It’s common to have some bowel troubles. Whether it was that giant cup of milk you drank when you are lactose intolerant, or the excessive amount of shellfish you had from a buffet – these have probably caused you to make more frequent trips to the washroom.
Fortunately, most bowel problems are benign: the symptoms can be treated with a change in lifestyle or diet. But if it’s over a week and you’re still experiencing diarrhoea, change in stool colour or even traces of blood in your stools, it’s time to check on your gut. You could have contracted a gastrointestinal disorder called Inflammatory Bowel Disease (IBD).
What is Inflammatory Bowel Disease (IBD)?
Inflammatory Bowel Disease (IBD) is a medical term for chronic disorders that involve inflammation in your gut or digestive tract. Taking a closer look at IBD, it occurs when the walls of your intestines swell and for more severe cases, ulcers develop as well.
This disease is more common than you might think. An estimated number of five million people worldwide have contracted IBD, with a significant rise in the IBD rates for Asia. But fret not, IBD can be treated with a proper diagnosis and the specific medication you condition might need.
What’s the difference between Ulcerative Colitis (UC) and Crohn’s disease (CD)?
The first step in knowing how to treat IBD is to understand which type of Inflammatory Bowel Disease you might have contracted. There are two main types of IBD: Ulcerative Colitis (UC) and Crohn’s disease (CD). Ulcerative colitis is the swelling and development of ulcers in your colon only, and it typically occurs at the innermost lining of the colon.
On the other hand, Crohn’s disease involves swelling and the presence of ulcers in other parts of your gastrointestinal tract – the passage from the mouth all the way to the anus. Apart from that, Crohn’s disease is slightly more extensive because it can affect all the layers of your intestines. The inflamed areas are also not consistent. You might find visible swelling patches next to the healthy parts of your intestinal walls.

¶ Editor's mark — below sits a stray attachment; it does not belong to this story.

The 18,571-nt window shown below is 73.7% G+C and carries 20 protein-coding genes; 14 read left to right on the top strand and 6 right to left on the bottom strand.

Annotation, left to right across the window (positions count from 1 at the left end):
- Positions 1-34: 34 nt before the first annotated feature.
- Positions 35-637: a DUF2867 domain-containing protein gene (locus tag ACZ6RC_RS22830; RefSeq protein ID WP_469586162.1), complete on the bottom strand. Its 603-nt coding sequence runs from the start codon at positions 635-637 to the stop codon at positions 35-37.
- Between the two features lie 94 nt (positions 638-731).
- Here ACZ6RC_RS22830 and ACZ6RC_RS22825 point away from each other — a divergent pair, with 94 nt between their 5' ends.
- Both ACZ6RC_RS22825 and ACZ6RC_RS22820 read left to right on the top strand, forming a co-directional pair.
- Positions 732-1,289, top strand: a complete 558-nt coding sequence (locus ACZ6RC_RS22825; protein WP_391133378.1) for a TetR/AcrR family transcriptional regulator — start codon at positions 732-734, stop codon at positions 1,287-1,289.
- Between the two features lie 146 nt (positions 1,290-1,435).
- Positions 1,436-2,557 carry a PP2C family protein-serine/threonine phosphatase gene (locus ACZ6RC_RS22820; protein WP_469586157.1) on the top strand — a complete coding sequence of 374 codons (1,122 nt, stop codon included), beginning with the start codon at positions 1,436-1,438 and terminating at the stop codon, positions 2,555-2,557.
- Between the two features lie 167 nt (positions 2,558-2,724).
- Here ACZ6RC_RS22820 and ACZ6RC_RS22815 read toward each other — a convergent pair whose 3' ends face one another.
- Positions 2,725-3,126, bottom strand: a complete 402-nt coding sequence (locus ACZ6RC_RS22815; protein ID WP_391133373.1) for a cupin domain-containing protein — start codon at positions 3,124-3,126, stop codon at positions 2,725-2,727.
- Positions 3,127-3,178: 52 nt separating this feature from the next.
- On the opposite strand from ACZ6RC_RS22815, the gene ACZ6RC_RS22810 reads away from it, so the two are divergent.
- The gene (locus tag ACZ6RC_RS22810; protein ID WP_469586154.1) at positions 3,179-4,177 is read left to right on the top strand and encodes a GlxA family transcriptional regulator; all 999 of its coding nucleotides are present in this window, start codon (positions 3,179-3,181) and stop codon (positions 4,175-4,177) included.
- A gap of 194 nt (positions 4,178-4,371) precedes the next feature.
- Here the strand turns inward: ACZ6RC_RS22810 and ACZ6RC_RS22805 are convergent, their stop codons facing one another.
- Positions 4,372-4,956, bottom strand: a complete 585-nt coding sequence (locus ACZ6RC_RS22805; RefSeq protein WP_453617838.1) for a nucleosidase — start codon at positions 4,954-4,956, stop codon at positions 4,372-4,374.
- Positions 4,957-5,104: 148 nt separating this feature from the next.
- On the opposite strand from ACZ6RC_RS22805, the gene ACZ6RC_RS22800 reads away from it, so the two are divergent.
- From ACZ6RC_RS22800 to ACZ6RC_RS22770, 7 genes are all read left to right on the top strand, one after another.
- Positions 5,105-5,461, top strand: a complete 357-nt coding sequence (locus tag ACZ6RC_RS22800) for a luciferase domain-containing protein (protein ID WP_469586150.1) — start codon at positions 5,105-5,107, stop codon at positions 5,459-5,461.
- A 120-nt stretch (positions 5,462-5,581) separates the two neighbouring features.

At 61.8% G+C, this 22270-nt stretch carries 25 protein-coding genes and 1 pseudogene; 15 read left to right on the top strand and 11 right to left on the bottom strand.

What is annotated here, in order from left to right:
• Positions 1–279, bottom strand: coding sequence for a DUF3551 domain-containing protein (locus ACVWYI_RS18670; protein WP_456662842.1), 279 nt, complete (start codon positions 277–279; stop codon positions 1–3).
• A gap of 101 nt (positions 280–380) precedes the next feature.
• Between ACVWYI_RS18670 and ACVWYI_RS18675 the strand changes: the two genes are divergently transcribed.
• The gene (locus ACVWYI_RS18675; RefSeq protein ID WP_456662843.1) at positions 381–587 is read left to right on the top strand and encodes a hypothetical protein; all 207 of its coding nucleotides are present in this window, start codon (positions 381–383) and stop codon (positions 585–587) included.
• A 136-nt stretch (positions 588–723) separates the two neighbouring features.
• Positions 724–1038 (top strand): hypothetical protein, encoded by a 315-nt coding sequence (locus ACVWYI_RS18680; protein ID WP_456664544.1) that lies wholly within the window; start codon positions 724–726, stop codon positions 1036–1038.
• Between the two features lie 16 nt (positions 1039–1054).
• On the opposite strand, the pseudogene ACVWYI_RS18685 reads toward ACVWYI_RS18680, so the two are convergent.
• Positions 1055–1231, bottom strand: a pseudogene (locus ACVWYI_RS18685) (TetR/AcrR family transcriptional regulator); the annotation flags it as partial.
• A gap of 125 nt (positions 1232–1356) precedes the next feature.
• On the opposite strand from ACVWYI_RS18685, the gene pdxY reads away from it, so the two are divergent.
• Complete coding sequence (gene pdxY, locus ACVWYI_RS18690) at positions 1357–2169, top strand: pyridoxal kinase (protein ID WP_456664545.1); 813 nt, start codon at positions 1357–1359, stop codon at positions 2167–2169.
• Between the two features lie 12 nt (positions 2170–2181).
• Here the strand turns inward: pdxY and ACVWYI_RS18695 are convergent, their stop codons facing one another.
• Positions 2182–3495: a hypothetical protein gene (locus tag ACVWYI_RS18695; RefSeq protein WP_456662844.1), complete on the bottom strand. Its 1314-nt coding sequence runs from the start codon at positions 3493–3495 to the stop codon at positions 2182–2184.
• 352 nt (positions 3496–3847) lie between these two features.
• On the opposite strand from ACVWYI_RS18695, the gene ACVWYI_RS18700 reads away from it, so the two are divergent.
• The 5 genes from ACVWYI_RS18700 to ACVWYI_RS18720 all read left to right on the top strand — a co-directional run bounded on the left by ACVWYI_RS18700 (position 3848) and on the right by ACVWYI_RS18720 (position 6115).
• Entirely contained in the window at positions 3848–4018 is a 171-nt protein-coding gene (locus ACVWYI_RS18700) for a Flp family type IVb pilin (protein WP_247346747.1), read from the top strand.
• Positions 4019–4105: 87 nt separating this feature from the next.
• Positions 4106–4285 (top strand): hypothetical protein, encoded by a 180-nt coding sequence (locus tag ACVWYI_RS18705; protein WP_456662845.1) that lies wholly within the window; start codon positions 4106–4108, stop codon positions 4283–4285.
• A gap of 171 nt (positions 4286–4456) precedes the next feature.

Symptoms – how do you know if you have IBD?
The symptoms of Ulcerative Colitis and Crohn’s disease are similar. At times, you might also realise that these symptoms are not regular – they come and go or worse, might become more severe if not treated. It’s best to be on the lookout for these signs if you have been suspected of contracting IBD:
- Persistent diarrhoea
- Abdominal pain
- Traces of blood in stools
- Fatigue and fever
- Loss of appetite and weight loss
- Inflamed skin or joints
How can you manage or even prevent IBD?
In managing the inflammation, it’s best to seek a professional doctor for a proper diagnosis. Consider a colonoscopy or CT scan for a thorough screening of your gut.
Following this, your doctor would advise on the treatment you need. Fret not, doctors usually try to give the minimum amount of medication, depending on how severe your condition might be. Going for an intestinal surgery would be the last resort, should the disease not respond to the prescribed medication.
Is it then possible to prevent IBD? Unfortunately, there are no specific types of food that have been proven to trigger the disorder. While the causes have not been found, there are known risk factors such as genetics and abnormal immune systems. Additionally, avoid smoking as it has been observed to increase the chances of Crohn’s disease.
If you’ve been experiencing the above symptoms for a prolonged period, it’s time to consult a gastroenterologist for an accurate diagnosis. After treatment and recovery, you are likely to need long term maintenance medication – so be sure to go for regular follow up to keep your IBD struggles away.